The hometown actor has returned as a genuine stage star.

Caroline Innerbichler, who practically grew up onstage in the Twin Cities, triumphs as one of the leads in Disney's "Frozen: The Musical," which finally had its much postponed, comeback-from-COVID opening Saturday at the Orpheum Theatre in Minneapolis.

True, the audience had her back, applauding the Eagan native's entrance and swooning at her first number, "For the First Time in Forever." Delivered with joy, the number was as much about her character coming out of icy isolation as it was about theatergoers gathering again — masked and vaccinated — in a 2,600-seat auditorium.

Innerbichler proved that she is worthy of such warmth and adulation with a witty and gorgeous performance that tickles the funny bone and touches the heart.

Anna, the character she plays, is an atypical Disney princess — a self-described "tornado in pigtails" who can be her quirky, genuine self as she's the spare to the real heir, sister Elsa.

But with her self-effacement and just-little-ol'-me attitude, Innerbichler made Anna less a stuffy princess than a regular Minnesotan.

Innerbichler is part of a large and capable cast, playing the comic foil to Caroline Bowman's Elsa, who has the unfathomable gift of turning things to ice. That power causes unintended injuries and ultimately gets Elsa labeled — and hunted — as a monster.

Elsa, taught from an early age to "conceal, don't feel," is constrained both by her gift, which must remain a secret, and her role. That explains many of Bowman's artistic choices and her restrained singing, which occasionally sounded a touch flat early in Saturday's performance.

But she found her footing, and was at her best when belting with passion and power. She brought down the house with both her voice, and a bit of magic, on "Let It Go."

"Frozen," based on the 2013 Disney film and composed by Kristen Anderson-Lopez and Robert Lopez and directed briskly by Michael Grandage, has awesome spectacles. Scenic designer Christopher Oram's icy worlds and Jeremy Chernick's special effects are transporting.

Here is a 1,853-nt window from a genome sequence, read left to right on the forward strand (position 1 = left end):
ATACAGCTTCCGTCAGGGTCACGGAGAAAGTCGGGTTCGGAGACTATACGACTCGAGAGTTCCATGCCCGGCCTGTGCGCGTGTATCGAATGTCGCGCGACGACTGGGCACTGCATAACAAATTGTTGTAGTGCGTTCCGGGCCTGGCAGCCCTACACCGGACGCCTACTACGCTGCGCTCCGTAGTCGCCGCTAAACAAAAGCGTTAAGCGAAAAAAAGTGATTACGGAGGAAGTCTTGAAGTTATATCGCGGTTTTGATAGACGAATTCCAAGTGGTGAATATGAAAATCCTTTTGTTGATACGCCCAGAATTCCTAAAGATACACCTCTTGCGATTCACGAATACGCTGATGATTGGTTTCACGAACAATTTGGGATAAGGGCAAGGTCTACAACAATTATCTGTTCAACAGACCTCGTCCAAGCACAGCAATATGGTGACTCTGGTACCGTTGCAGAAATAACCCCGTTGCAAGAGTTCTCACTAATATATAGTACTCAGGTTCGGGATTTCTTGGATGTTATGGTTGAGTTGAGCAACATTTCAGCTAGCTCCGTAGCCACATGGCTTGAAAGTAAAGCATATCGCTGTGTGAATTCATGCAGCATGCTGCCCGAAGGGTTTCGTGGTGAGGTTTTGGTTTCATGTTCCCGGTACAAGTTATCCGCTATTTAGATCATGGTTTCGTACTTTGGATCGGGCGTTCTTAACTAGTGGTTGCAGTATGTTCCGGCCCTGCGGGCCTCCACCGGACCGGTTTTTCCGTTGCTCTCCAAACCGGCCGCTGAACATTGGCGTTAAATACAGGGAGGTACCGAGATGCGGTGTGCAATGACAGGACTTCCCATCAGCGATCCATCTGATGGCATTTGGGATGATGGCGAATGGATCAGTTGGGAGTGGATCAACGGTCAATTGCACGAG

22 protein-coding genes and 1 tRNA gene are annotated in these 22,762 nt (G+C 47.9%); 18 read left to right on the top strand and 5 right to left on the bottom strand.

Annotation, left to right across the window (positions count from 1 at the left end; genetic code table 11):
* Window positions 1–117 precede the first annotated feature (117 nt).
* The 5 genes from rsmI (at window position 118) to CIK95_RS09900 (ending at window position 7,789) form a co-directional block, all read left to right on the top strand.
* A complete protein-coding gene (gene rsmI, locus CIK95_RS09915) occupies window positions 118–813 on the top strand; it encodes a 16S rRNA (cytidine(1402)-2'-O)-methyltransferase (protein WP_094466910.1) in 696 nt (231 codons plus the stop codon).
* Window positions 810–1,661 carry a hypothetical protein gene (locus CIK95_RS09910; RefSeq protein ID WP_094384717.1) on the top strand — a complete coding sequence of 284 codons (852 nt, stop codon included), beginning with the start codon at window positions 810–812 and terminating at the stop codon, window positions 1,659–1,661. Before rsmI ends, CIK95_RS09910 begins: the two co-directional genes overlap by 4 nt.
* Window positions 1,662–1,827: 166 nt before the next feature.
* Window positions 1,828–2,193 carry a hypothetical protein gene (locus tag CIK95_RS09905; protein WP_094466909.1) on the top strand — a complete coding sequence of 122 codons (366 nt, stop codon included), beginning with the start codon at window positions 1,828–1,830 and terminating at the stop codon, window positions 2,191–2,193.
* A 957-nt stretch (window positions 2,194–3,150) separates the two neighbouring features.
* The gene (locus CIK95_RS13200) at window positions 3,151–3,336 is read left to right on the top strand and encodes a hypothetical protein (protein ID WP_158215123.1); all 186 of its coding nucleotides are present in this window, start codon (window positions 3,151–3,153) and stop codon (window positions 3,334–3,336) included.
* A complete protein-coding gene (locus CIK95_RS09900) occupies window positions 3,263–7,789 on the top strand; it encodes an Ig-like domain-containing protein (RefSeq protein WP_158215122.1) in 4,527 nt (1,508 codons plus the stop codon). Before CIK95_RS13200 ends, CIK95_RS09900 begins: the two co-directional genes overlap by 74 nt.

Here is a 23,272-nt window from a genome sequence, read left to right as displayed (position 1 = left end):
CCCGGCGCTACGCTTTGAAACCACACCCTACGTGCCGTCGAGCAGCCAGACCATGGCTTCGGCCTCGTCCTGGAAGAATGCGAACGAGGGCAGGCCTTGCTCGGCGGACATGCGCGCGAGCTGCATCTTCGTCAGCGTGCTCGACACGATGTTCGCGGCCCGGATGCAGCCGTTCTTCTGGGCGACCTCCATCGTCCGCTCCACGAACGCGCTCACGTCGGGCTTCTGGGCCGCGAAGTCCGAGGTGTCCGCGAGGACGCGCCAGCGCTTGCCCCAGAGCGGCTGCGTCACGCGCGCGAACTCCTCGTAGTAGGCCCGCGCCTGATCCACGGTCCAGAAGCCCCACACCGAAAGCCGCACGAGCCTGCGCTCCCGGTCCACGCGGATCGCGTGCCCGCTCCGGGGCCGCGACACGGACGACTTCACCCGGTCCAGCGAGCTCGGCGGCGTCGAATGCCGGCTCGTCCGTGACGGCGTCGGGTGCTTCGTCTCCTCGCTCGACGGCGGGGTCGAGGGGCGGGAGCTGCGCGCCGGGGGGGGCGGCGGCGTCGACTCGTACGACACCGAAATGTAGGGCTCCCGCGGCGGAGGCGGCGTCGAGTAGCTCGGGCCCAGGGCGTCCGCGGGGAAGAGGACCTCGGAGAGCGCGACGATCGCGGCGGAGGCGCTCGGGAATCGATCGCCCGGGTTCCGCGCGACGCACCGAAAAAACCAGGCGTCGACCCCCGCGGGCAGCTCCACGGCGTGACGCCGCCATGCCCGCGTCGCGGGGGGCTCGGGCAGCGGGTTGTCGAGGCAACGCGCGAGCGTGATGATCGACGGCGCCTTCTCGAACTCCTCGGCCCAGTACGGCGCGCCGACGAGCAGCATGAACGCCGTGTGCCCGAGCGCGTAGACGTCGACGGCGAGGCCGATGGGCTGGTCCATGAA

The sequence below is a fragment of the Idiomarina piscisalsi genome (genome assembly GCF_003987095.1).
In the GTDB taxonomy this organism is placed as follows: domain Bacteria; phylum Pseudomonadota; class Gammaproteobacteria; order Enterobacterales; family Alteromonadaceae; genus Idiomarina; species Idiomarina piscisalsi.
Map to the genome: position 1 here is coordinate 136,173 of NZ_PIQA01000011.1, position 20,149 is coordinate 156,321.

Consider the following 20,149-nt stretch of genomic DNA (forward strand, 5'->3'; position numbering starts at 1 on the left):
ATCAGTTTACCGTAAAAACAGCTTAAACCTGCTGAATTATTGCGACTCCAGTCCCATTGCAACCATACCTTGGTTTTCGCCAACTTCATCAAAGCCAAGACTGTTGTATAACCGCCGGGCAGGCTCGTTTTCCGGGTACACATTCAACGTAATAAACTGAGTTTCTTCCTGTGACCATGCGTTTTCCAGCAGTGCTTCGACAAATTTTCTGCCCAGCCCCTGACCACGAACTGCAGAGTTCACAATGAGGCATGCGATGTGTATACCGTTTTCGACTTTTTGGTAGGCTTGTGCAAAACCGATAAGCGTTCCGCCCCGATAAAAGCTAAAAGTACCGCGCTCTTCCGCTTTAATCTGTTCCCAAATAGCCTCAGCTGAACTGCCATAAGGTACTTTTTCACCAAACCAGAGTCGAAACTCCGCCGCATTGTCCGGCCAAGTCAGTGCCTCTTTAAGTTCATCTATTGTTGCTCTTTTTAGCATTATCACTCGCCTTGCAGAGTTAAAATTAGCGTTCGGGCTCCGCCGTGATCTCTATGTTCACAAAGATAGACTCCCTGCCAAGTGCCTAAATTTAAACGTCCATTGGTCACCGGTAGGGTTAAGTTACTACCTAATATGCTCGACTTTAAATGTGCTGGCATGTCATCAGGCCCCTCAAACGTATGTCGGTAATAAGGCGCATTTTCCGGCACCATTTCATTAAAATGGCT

The spirited and adept orchestra, conducted by Faith Seetoo, works tightly with the lights and design to make the show arresting.

And the company delivers in-the-moment performances. Standouts include Austin Colby, who plays the charming prince Hans, and Mason Reeves as the smelly but genuine ice merchant Kristoff, who falls into Anna's eyes. Investing Hans with oodles of charm and a regret about being the 13th son of a king, Colby does very little foreshadowing about this mysterious prince.

Reeves' Kristoff is more an open book — a simple, sincere figure who wears his heart and intentions on his sleeve.

This being a Disney show, it has compelling animated figures. Sven, Kristoff's reindeer companion (Collin Baja alternates with Evan Strand in the costume), shows a lot of human emotion. And snowman Olaf (manipulated by F. Michael Haynie) is clever and cute.

The show also has elements of alluring mystery, including the lit eyes of mountain folks and the crackling of ice. Such design of sound and sight adds to the sense of escapist fun.

If "Frozen" is based on fairytale tropes — the two sisters are like those in "Wicked" — the ending is different. Elsa, our ice queen, does not melt like a witch. Instead, the sisters come together in care and understanding.

It's an entertaining twist on an age-old, if tired, formula.

'Disney's Frozen: The Musical'
Who: Music and lyrics by Kristen Anderson-Lopez and Robert Lopez. Book by Jennifer Lee. Directed by Michael Grandage.
Where: Orpheum Theatre, 910 Hennepin Av. S., Mpls.
When: 7:30 p.m. Tue.-Thu. 8 p.m. Fri., 2 & 8 p.m. Sat., 1 & 6:30 p.m. Sun. Ends Oct. 20
Protocol: Proof of vaccination or negative COVID-19 test.
Tickets: $40-$95. 1-800-982-2787 or